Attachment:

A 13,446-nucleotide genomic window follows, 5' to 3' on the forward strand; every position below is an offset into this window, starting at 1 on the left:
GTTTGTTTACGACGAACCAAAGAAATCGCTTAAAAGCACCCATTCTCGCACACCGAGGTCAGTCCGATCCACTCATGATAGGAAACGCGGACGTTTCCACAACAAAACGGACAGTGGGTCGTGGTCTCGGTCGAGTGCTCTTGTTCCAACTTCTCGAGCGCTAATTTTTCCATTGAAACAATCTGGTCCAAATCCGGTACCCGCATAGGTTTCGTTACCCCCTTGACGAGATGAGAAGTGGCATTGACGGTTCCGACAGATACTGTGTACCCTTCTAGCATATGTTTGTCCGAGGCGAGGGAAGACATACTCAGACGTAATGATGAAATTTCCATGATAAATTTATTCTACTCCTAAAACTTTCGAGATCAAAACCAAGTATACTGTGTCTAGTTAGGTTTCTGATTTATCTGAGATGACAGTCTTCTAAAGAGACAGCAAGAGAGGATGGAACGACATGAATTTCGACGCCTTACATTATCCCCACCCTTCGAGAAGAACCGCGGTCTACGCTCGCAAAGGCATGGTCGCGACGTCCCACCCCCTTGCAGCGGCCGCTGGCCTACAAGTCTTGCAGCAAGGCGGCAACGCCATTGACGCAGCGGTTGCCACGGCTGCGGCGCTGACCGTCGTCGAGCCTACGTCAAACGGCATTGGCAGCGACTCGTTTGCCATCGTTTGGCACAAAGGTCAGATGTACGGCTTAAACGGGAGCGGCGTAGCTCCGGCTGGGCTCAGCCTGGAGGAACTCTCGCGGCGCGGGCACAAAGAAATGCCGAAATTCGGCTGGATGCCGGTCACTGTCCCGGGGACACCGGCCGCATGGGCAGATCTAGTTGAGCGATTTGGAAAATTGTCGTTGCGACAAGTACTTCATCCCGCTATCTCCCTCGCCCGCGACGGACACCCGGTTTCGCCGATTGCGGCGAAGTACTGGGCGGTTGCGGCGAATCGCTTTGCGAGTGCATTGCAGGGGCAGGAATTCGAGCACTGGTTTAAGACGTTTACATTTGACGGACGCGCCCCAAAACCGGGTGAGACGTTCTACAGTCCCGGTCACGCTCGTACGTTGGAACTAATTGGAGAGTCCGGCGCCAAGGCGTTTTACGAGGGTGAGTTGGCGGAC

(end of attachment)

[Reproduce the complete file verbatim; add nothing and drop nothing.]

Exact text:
A 13,446-nucleotide genomic window follows, 5' to 3' on the forward strand; every position below is an offset into this window, starting at 1 on the left:
GTTTGTTTACGACGAACCAAAGAAATCGCTTAAAAGCACCCATTCTCGCACACCGAGGTCAGTCCGATCCACTCATGATAGGAAACGCGGACGTTTCCACAACAAAACGGACAGTGGGTCGTGGTCTCGGTCGAGTGCTCTTGTTCCAACTTCTCGAGCGCTAATTTTTCCATTGAAACAATCTGGTCCAAATCCGGTACCCGCATAGGTTTCGTTACCCCCTTGACGAGATGAGAAGTGGCATTGACGGTTCCGACAGATACTGTGTACCCTTCTAGCATATGTTTGTCCGAGGCGAGGGAAGACATACTCAGACGTAATGATGAAATTTCCATGATAAATTTATTCTACTCCTAAAACTTTCGAGATCAAAACCAAGTATACTGTGTCTAGTTAGGTTTCTGATTTATCTGAGATGACAGTCTTCTAAAGAGACAGCAAGAGAGGATGGAACGACATGAATTTCGACGCCTTACATTATCCCCACCCTTCGAGAAGAACCGCGGTCTACGCTCGCAAAGGCATGGTCGCGACGTCCCACCCCCTTGCAGCGGCCGCTGGCCTACAAGTCTTGCAGCAAGGCGGCAACGCCATTGACGCAGCGGTTGCCACGGCTGCGGCGCTGACCGTCGTCGAGCCTACGTCAAACGGCATTGGCAGCGACTCGTTTGCCATCGTTTGGCACAAAGGTCAGATGTACGGCTTAAACGGGAGCGGCGTAGCTCCGGCTGGGCTCAGCCTGGAGGAACTCTCGCGGCGCGGGCACAAAGAAATGCCGAAATTCGGCTGGATGCCGGTCACTGTCCCGGGGACACCGGCCGCATGGGCAGATCTAGTTGAGCGATTTGGAAAATTGTCGTTGCGACAAGTACTTCATCCCGCTATCTCCCTCGCCCGCGACGGACACCCGGTTTCGCCGATTGCGGCGAAGTACTGGGCGGTTGCGGCGAATCGCTTTGCGAGTGCATTGCAGGGGCAGGAATTCGAGCACTGGTTTAAGACGTTTACATTTGACGGACGCGCCCCAAAACCGGGTGAGACGTTCTACAGTCCCGGTCACGCTCGTACGTTGGAACTAATTGGAGAGTCCGGCGCCAAGGCGTTTTACGAGGGTGAGTTGGCGGAC